Hail to the Dinosaurs!

It's a Holiday weekend here in the USA, so
to all of our American Dinos -- including our
many Dinos in the military -- Happy Fourth of

And to our Canadian Dinos -- Happy Canada Day
(one day late -- sorry about that).

And to everyone else -- as always, best wishes
for your strength, health and happiness!

I have a quick request for the Dinos:

If you have a copy of my old bodyweight training
shoot me an email with your thoughts, comments
and feedback about the course.

I found some old emails and letters from guys who
tried and loved the program --one reader even said
it saved his life after heart surgery (because he
had to lose weight and get into good condition as
fast as possible) -- and I thought I'd get feedback
from the rest of you.

I issued the original course in a three-ring notebook,
with the design and layout -- and the printing -- done
for me by people here in Louisville. It was killer
expensive to produce, difficult and costly to ship,
and it would have been much better to have done it in
book form.

If enough folks think the course is of benefit, and if
other readers are interested (and please let me know if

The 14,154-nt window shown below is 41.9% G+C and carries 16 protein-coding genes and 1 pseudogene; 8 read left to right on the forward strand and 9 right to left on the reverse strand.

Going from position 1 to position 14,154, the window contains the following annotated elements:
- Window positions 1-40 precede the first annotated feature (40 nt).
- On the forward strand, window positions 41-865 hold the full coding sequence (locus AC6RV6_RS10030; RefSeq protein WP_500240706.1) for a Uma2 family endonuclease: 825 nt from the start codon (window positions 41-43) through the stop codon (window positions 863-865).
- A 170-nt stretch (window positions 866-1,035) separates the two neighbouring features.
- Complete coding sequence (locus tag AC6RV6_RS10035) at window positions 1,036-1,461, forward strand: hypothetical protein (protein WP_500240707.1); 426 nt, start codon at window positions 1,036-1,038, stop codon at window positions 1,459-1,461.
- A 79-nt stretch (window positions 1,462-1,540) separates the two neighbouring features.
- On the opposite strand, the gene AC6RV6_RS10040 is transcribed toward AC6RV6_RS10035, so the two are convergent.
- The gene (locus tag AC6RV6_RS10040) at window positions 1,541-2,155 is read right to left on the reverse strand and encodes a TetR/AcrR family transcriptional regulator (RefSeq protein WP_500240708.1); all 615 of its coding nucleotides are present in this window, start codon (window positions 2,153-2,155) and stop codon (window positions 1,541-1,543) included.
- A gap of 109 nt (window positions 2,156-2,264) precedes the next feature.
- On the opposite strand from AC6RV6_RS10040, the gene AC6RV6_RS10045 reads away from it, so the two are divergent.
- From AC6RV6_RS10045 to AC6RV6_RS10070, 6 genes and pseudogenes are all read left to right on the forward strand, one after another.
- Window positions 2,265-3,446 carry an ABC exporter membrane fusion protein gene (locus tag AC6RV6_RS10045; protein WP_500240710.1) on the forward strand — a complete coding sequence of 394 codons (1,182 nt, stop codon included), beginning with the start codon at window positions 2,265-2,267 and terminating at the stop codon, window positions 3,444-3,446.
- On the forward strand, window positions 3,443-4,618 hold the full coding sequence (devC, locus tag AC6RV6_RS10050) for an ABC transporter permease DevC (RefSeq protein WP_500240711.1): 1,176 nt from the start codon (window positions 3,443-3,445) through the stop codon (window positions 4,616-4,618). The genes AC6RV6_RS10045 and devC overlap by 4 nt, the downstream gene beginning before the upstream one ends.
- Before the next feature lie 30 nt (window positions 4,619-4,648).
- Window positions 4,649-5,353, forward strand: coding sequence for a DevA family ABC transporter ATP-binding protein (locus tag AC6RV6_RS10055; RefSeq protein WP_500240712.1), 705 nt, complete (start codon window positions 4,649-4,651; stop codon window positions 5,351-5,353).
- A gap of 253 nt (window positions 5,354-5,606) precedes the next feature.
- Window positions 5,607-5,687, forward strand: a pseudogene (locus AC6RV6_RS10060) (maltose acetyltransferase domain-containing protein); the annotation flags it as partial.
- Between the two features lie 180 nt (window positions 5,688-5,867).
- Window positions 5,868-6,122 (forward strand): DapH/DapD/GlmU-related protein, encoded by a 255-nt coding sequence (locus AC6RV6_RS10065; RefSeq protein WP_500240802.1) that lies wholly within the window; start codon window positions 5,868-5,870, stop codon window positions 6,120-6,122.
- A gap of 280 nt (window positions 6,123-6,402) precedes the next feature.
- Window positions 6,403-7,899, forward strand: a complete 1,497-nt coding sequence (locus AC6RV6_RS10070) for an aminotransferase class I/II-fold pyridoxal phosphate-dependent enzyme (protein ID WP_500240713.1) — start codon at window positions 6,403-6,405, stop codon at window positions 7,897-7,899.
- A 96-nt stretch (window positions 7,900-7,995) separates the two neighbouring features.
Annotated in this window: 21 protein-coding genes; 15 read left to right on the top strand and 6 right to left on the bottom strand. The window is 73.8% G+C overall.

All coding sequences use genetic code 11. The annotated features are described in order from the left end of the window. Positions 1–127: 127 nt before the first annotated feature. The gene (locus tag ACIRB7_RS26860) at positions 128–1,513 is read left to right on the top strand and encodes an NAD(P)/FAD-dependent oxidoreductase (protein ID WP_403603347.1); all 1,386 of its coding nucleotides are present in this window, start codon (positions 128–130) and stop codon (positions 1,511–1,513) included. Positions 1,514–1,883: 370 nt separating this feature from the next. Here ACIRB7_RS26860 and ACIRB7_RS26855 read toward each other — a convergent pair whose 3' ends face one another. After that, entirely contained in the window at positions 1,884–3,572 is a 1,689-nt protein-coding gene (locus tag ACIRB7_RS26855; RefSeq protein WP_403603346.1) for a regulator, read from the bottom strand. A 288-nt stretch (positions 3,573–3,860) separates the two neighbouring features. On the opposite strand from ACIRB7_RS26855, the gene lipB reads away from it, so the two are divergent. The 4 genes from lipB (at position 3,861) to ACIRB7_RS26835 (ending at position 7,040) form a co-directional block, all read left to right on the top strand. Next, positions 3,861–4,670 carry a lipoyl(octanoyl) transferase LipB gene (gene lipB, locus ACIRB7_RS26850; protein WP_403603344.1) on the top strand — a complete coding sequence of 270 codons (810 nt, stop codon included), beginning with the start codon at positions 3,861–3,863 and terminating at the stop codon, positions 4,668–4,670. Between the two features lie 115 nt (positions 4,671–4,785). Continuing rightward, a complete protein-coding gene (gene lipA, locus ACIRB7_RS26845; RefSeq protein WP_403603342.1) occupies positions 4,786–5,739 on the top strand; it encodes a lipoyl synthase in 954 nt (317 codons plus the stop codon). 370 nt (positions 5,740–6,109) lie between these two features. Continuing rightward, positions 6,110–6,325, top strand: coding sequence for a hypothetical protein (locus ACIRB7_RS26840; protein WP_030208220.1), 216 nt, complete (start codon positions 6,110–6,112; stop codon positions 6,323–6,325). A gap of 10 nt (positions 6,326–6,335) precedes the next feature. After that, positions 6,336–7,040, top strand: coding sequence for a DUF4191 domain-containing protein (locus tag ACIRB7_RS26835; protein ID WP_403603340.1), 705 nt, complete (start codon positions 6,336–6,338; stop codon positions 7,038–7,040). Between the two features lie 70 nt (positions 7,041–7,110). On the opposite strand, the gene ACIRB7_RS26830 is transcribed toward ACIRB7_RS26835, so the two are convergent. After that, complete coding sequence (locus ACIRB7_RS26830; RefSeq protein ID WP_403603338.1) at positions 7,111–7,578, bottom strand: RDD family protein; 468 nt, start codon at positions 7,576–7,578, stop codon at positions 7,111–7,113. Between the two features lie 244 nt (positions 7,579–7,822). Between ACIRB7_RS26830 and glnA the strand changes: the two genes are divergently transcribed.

you are), I'll touch base with my new layout and design
folks and my new printer and see if we can bring it back
in book form.

It would like good (and ship easily) as an 8 1/2 x 11
perfect bound book of perhaps 160 to 200 pages.

At least, that's what I think. But let me here form the
rest of you.

And remember --

1. Have a great Fourth of July Weekend!

2. If you train today (or tomorrow or Monday), make it a
good one!

Yours in strength,

Brooks Kubik

P.S. Our special Holiday hours are EVERY MINUTE OF THE
DAY -- so feel free to celebrate the Holiday by grabbing
any of our books, courses, or DVD's -- or a subscription
to the Dinosaur Files newsletter:


P.S. 2 -- Remember to send me an email with feedback
on the Dinosaur Bodyweight Training course! If you used
it, what kind of results did you get? If you missed it the
first time around but you'd like to see it, let me know!